Warplanes repeatedly bombed a complex of three schools in northern Syria on Wednesday in what UNICEF is calling one of the deadliest attacks on schools since the conflict began more than five years ago.
"This is a tragedy. It is an outrage. And if deliberate, it is a war crime," said UNICEF Director Anthony Lake. "Children lost forever to their families ... teachers lost forever to their students ... one more scar on Syria's future."
UNICEF said the airstrikes in the village of Hass in the rebel stronghold of Idlib killed 22 children and six teachers. The Syrian Observatory for Human Rights said the death toll was higher — 35 people — but included fewer children, at 11.
Activist Marwan Hamid, who lives near the scene of the attack, told NPR's Alison Meuse that "four teachers lost their lives; so did the school custodian. First-responders and neighboring residents were killed in successive strikes. But most of the victims were children."
Here's more from Alison on what Hamid said he witnessed:
"He counted seven airstrikes. Most hit the town's three-school complex. These were government schools before the war, he says, and would have been known. ...
"He says it was a very hard sight. Some people cursed the Assad regime. Some invoked God. And others didn't say a word."
Russian and Syrian planes have been launching airstrikes in the area, which is located about 50 miles southwest of Aleppo. "The US-led coalition against so-called Islamic States (IS) has also targeted rival jihadist fighters linked to al-Qaeda who operate there," the BBC reports.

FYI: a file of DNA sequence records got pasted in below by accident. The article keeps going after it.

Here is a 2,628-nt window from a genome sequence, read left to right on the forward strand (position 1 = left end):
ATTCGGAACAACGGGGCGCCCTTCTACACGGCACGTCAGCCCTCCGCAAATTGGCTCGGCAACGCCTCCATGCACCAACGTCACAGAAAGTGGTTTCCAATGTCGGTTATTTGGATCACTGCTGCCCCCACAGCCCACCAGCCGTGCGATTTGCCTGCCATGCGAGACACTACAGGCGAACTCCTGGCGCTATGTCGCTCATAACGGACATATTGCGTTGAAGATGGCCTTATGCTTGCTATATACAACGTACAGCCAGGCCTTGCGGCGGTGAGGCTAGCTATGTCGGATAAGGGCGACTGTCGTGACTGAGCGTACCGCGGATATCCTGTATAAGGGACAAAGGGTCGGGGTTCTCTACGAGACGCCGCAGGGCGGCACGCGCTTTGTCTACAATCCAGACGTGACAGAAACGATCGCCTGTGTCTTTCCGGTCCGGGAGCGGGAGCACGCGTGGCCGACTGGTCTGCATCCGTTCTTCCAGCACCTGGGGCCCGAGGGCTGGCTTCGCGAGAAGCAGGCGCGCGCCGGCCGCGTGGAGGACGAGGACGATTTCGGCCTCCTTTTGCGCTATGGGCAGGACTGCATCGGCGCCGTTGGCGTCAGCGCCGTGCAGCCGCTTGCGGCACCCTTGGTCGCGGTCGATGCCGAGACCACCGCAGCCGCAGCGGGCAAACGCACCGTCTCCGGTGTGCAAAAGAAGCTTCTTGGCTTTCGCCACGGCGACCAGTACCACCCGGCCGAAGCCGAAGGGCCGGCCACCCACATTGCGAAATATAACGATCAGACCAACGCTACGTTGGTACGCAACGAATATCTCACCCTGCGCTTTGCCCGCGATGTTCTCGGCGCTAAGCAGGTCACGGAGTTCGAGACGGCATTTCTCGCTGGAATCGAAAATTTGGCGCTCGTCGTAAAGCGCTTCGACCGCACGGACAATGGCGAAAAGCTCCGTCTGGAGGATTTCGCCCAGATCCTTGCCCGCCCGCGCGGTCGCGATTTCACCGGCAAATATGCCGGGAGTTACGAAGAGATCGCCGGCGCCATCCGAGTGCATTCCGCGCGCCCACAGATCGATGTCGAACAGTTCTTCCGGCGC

It wasn't immediately clear whose planes carried out the strikes on the school complex. According to Reuters, "a report on Syrian state TV quoted a military source as saying a number of militants had been killed when their positions were targeted in [Hass], but made no mention of a school."
Russian Ambassador to the United Nations Vitaly Churkin told the wire service: "It's horrible, I hope we were not involved. It's the easiest thing for me to say no, but I'm a responsible person, so I need to see what my Ministry of Defence is going to say."
This year, UNICEF "said it has verified at least 38 attacks on schools around Syria, whether in government-held areas or rebel-controlled territory. Before Wednesday's attack, 32 children were killed in 2016 in attacks on schools," as the group's regional chief of communication, Juliette Touma, told The Associated Press.
"A total of 60 attacks were recorded on schools in 2015," she told the AP, adding that 1 in 3 schools in the country have been rendered unusable by the conflict.